Eric Holsapple Author Of Profit with Presence: The Twelve Pillars of Mindful Leadership

From my list on mindful leaders.

Why am I passionate about this?

I experienced early success in the business world, but I found myself feeling empty. This led to a decades-long exploration of mindfulness, meditation, and yoga. Now, I combine my expertise in business and my passion for mindfulness to make a greater impact on individuals and the world at large. By making mindfulness techniques accessible and relevant to professionals and executives, I teach others to transform their affluence and success into positive influence in their organizations and communities. 

Eric's book list on mindful leaders

Eric Holsapple Why did Eric love this book?

This book highlights not only theory, but how Google implemented mindfulness via a program with the same name “Search Inside Yourself,” which the author instituted and ran. I was impressed with the depth of the presentation, its simplicity, and the overall theme of mindful business to act as a catalyst to save the world.

The book starts out by emphasizing a focus on breath as access to mindfulness, and that mindfulness is a practice on – and off – the cushion. Tan shows that mindfulness is in sync with running a business and making a profit and can go beyond to make a greater impact on the world. He showcases how emotions can be mastered, empathy is not a weakness, and compassion is possible for the most stoic members of our teams. 

By Chade-Meng Tan,

Why should I read it?

2 authors picked Search Inside Yourself as one of their favorite books, and they share why you should read it.

What is this book about?

With Search Inside Yourself, Chade-Meng Tan, one of Google’s earliest engineers and personal growth pioneer, offers a proven method for enhancing mindfulness and emotional intelligence in life and work.

Meng’s job is to teach Google’s best and brightest how to apply mindfulness techniques in the office and beyond; now, readers everywhere can get insider access to one of the most sought after classes in the country, a course in health, happiness and creativity that is improving the livelihood and productivity of those responsible for one of the most successful businesses in the world.

With forewords by Daniel Goleman, author of…


Book cover of Zen Action Zen Person

Graham Priest Author Of The Fifth Corner of Four: an Essay on Buddhist Metaphysics and the Catuṣkoṭi

From my list on learning about Buddhist philosophy.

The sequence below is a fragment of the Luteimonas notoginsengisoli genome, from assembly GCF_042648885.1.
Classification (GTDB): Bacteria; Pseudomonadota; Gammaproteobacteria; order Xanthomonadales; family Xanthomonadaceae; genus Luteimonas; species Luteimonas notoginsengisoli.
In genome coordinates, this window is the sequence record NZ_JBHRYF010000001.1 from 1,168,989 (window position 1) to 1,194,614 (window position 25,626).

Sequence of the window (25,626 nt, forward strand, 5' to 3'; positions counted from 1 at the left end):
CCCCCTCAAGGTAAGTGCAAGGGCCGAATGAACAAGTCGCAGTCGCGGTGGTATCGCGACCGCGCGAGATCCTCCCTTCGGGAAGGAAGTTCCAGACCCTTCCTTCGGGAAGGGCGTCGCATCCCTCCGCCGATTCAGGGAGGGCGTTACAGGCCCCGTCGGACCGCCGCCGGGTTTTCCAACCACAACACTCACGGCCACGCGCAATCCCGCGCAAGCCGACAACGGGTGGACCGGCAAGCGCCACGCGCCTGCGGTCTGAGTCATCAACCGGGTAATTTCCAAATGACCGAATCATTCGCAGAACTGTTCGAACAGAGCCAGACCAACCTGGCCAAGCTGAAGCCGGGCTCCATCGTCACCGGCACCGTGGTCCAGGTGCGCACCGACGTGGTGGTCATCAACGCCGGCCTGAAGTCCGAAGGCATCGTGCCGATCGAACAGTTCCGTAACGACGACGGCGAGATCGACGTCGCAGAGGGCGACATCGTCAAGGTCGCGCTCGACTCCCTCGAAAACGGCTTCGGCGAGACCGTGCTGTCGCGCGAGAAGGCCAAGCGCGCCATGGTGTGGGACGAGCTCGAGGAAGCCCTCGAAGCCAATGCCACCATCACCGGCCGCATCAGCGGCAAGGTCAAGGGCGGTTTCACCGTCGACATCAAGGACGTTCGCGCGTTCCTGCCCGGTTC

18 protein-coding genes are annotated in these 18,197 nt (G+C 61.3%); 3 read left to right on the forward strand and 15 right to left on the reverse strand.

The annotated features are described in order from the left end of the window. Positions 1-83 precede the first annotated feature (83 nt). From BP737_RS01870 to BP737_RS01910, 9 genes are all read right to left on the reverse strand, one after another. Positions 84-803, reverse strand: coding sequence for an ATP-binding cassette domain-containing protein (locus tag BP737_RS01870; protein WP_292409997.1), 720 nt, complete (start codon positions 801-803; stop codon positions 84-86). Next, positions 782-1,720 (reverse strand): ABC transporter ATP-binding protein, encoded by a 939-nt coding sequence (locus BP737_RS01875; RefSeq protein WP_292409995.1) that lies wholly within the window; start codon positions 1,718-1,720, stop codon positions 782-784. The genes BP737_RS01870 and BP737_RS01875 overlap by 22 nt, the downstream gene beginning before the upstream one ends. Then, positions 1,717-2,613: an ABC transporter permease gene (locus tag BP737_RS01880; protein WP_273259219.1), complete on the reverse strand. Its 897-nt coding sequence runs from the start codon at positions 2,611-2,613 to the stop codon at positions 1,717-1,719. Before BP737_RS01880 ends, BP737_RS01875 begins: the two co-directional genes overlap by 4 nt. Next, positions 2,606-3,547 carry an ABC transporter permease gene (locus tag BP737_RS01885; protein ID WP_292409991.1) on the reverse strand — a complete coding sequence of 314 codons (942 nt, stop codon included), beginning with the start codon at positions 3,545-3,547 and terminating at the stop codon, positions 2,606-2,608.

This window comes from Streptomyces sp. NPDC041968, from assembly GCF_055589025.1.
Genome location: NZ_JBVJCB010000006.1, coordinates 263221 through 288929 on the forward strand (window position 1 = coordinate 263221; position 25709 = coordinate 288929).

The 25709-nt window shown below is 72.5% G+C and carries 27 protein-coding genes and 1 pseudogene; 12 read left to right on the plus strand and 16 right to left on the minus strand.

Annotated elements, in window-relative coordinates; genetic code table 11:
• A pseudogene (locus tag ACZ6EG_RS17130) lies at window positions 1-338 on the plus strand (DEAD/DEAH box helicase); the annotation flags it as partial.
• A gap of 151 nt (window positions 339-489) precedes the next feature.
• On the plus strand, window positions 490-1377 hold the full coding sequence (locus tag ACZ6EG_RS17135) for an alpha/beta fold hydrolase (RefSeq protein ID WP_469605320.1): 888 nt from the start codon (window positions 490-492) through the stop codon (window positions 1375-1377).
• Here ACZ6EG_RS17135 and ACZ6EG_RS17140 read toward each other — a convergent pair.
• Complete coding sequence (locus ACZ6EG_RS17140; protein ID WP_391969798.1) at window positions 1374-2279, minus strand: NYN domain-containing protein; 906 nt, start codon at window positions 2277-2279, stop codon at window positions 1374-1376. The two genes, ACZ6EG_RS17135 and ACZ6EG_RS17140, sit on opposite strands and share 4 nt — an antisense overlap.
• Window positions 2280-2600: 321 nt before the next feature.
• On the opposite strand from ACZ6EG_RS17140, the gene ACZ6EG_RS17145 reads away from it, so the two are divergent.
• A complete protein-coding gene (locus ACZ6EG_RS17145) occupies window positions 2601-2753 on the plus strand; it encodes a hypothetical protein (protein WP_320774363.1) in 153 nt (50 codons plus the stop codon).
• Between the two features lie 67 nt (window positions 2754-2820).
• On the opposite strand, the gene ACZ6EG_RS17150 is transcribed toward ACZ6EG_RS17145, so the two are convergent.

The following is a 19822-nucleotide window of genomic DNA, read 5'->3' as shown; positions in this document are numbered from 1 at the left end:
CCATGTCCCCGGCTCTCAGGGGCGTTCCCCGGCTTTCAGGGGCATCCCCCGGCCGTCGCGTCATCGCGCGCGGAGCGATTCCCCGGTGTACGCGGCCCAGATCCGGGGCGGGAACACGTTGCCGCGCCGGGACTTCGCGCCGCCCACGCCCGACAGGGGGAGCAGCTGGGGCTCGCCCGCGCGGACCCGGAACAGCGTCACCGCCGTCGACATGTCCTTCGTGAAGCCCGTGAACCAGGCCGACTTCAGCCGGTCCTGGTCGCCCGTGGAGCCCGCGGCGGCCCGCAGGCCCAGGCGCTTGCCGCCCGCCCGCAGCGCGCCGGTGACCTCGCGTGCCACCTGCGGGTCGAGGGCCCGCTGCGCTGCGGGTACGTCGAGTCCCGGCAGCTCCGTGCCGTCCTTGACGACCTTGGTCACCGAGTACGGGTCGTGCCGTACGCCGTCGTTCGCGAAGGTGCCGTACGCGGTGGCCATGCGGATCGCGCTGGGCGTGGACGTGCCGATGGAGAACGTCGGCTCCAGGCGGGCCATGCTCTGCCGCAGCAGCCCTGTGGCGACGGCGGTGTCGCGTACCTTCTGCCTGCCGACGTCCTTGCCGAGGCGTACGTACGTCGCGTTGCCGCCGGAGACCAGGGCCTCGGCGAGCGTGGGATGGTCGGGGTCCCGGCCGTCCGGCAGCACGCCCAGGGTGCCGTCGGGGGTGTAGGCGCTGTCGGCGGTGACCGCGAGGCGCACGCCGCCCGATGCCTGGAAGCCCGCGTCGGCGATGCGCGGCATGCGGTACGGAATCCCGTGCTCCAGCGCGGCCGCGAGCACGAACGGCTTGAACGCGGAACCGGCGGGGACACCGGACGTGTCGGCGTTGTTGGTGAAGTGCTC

Why am I passionate about this?

Initially trained as a mathematician, I have now been an academic philosopher for well over four decades—in the UK, Australia, and currently at the Graduate Center of the City University of New York. About halfway through this time I was shocked to discover that I knew nothing of half of the world’s philosophy: that developed in the Eastern traditions. I set about educating myself—reading, travelling to India and Japan to teach and study, working with those who were specialists in the relevant areas. Nowadays in my philosophical writing and research I am able to draw on a much richer and deeper understanding of philosophy.

Graham's book list on learning about Buddhist philosophy

Graham Priest Why did Graham love this book?

Perhaps the best-known form of Chinese Buddhism in the West is Chan (). This had a major impact on Buddhism in Japan, when it took off there around the 12th Century. (The Japanese pronunciation of the Chinese character is Zen.)  Zen is undoubtedly the most enigmatic form of Buddhism, and many “pop” books on it can be found in local bookstores, but good philosophical books are much harder to find. Kasulis’ book is one of the best. Certainly, you are going to get his take on matters, and there are others, but it’s hard to go past his book for a good philosophical introduction to Zen.

By Thomas P. Kasulis,

Why should I read it?

1 author picked Zen Action Zen Person as one of their favorite books, and they share why you should read it.

What is this book about?

Provides a clear and perceptive accounts of Zen. Kasulis locates the Zen understanding of the person in secular Japanese assumptions.


Book cover of Mountains And Rivers Without End

Jeffrey Dunn Author Of Radio Free Olympia

From my list on where imagination and nature run free.

Why am I passionate about this?